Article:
How does this medicine work?

Doxorubicin (doks-oh-roo-bi-sin) is a chemotherapy medicine that destroys cancer cells in all phases of cell life.

How is the medicine given?

Doxorubicin is given into a vein (IV) in the hospital or clinic.

What are the side effects?


  • low blood cell counts Common
  • moderate nausea,


  • hair loss
  • red- or orange-colored urine for up to 48 hours after infusion


  • mouth sores
  • may “reactivate” redness in an area of previous radiation
  • darkening of nail beds and skin folds


  • cardiac muscle damage with prolonged use
  • secondary cancer

Tissue burn may occur if the medicine leaks from the vein.

It is important to take good care of the mouth to prevent mouth sores.

When should I call the clinic?

Call hematology helpline 982403210 if:

  • fever, chills
  • cough
  • hoarseness
  • bleeding, unusual bruising
  • mouth sores
  • continued vomiting
  • continued diarrhea
  • skin irritation
  • sunburn
  • irregular heartbeat
  • signs of allergic reaction:
    • sudden rash or hives
    • itching
    • wheezing
    • trouble breathing – call 112

What else do I need to know?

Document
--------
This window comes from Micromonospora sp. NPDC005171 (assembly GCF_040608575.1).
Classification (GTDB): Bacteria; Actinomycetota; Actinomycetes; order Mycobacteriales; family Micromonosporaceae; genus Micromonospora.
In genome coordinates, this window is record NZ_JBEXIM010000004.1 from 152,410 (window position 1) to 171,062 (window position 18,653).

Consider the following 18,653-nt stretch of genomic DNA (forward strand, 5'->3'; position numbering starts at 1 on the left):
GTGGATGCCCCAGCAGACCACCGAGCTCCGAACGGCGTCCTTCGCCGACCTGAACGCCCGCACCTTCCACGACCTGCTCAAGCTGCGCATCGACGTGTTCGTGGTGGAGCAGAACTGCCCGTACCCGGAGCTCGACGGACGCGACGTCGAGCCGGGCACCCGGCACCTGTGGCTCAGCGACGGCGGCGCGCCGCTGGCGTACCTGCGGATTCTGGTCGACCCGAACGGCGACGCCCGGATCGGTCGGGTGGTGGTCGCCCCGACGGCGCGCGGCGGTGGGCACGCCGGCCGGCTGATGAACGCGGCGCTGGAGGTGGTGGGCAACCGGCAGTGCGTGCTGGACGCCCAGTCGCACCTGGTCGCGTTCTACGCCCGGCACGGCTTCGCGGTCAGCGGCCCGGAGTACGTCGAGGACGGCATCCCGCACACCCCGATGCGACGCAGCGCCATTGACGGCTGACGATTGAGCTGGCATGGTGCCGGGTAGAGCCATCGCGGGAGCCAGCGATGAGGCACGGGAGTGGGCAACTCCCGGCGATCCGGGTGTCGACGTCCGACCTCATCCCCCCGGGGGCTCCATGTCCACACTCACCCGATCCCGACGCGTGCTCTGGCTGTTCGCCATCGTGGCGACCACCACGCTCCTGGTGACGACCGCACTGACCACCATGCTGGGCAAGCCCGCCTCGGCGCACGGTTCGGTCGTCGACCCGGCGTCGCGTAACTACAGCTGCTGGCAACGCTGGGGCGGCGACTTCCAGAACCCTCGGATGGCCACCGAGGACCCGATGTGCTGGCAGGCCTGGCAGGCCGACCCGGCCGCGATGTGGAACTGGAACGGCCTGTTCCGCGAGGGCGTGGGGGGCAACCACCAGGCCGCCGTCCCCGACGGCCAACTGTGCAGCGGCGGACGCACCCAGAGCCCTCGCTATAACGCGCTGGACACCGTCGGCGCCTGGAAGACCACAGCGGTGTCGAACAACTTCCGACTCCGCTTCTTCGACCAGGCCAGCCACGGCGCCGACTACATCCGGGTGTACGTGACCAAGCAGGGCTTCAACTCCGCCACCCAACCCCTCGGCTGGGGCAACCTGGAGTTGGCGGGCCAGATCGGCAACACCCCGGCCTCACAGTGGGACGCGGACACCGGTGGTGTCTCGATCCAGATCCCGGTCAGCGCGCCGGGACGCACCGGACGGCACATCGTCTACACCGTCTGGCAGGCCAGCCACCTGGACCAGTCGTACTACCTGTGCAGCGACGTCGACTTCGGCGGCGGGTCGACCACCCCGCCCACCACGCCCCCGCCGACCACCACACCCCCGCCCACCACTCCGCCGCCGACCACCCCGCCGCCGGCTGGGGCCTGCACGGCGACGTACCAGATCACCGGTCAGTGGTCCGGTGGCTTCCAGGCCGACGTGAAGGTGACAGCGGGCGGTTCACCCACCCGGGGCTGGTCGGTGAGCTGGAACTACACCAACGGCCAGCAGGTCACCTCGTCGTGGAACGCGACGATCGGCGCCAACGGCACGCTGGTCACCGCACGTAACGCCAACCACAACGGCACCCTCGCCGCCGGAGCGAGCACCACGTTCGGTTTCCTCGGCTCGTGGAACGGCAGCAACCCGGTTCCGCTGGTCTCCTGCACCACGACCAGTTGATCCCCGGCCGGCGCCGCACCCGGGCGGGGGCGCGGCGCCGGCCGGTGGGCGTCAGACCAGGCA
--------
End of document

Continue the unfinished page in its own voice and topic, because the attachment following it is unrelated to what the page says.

All caregivers should wear gloves when handling urine, stool, and vomit while your child is receiving the chemotherapy and for 48 hours afterward. Urine, stool, and vomit can be safely disposed of in septic tanks and the sewer system.

Any clothing or bed linens that are contaminated with urine, stool, or vomit should be washed separately from other laundry in hot water and detergent. Anyone handling the contaminated laundry should wear gloves.

Blood samples will be drawn to check the effects of the doxorubicin. Blood counts are lowest 10 to 14 days after the medicine is given.

Risk of heart damage increases when total lifetime doses are high. Echocardiograms are done to look for early signs of problems during treatment and off treatment.

To prevent sunburn, wear sunscreen and protective clothing when outdoors. All patients should wear sunscreen during treatment and for 1 year after treatment is completed. Avoid extensive exposure to sunlight.

You and your child should know the names of all the medicines he or she is taking. It is important to share this information with anyone involved in your child’s care.


This sheet is not specific to your child but provides general information. If you have any questions, please call:

Hematology Clinic 3rd floor, Kedar
Opp.Krupa Petrol Pump, Parimal Garden, Ambawadi Clinic: 07926463219
Whattsapp: 8238065890